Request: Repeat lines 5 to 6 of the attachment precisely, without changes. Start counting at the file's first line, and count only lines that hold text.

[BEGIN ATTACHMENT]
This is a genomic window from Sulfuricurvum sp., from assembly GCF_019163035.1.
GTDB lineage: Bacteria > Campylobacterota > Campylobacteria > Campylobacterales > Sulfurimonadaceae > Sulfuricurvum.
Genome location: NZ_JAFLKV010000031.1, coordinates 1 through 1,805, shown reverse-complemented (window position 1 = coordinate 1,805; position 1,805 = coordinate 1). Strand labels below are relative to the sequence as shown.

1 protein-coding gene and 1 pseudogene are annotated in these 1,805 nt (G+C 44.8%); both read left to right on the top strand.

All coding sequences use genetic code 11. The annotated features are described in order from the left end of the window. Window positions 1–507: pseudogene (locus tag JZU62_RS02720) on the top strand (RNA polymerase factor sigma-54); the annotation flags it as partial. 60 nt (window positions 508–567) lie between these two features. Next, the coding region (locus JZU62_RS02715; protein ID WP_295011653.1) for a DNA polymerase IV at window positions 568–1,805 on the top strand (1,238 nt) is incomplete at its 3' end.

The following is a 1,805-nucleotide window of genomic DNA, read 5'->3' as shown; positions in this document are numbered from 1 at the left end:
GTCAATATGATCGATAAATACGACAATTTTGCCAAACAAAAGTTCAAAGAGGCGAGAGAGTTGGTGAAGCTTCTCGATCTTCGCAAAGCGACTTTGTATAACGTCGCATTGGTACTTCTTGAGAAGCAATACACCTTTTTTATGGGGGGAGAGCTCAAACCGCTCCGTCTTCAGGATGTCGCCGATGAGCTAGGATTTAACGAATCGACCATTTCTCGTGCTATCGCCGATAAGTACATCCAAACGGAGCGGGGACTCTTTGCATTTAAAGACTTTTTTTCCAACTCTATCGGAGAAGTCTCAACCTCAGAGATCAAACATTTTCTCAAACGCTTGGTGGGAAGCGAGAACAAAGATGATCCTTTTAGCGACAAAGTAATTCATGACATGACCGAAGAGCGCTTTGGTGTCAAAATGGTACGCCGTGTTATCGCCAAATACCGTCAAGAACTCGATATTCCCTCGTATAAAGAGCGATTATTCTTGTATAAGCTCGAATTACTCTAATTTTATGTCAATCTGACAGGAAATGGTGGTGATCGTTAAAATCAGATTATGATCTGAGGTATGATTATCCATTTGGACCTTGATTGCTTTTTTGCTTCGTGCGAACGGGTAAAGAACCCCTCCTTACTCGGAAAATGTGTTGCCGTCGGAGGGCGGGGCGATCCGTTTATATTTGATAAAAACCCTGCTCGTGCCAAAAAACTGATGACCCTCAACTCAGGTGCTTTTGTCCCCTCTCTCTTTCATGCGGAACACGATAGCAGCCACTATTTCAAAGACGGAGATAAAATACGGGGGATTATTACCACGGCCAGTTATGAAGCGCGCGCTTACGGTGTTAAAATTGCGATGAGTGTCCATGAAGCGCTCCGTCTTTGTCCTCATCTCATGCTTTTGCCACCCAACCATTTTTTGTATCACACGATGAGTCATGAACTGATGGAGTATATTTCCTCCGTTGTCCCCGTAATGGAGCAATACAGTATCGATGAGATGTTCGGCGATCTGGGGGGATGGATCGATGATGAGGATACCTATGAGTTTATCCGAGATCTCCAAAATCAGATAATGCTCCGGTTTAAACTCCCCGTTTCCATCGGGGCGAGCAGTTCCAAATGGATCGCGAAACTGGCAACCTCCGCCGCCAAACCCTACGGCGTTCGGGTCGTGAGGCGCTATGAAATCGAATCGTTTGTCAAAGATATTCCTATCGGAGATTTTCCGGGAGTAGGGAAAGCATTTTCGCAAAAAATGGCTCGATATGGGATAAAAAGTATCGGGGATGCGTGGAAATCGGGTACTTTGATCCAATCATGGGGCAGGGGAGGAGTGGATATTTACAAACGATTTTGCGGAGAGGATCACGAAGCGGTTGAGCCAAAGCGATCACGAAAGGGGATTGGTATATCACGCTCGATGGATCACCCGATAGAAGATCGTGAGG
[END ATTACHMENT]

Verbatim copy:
All coding sequences use genetic code 11. The annotated features are described in order from the left end of the window. Window positions 1–507: pseudogene (locus tag JZU62_RS02720) on the top strand (RNA polymerase factor sigma-54); the annotation flags it as partial. 60 nt (window positions 508–567) lie between these two features. Next, the coding region (locus JZU62_RS02715; protein ID WP_295011653.1) for a DNA polymerase IV at window positions 568–1,805 on the top strand (1,238 nt) is incomplete at its 3' end.

The following is a 1,805-nucleotide window of genomic DNA, read 5'->3' as shown; positions in this document are numbered from 1 at the left end: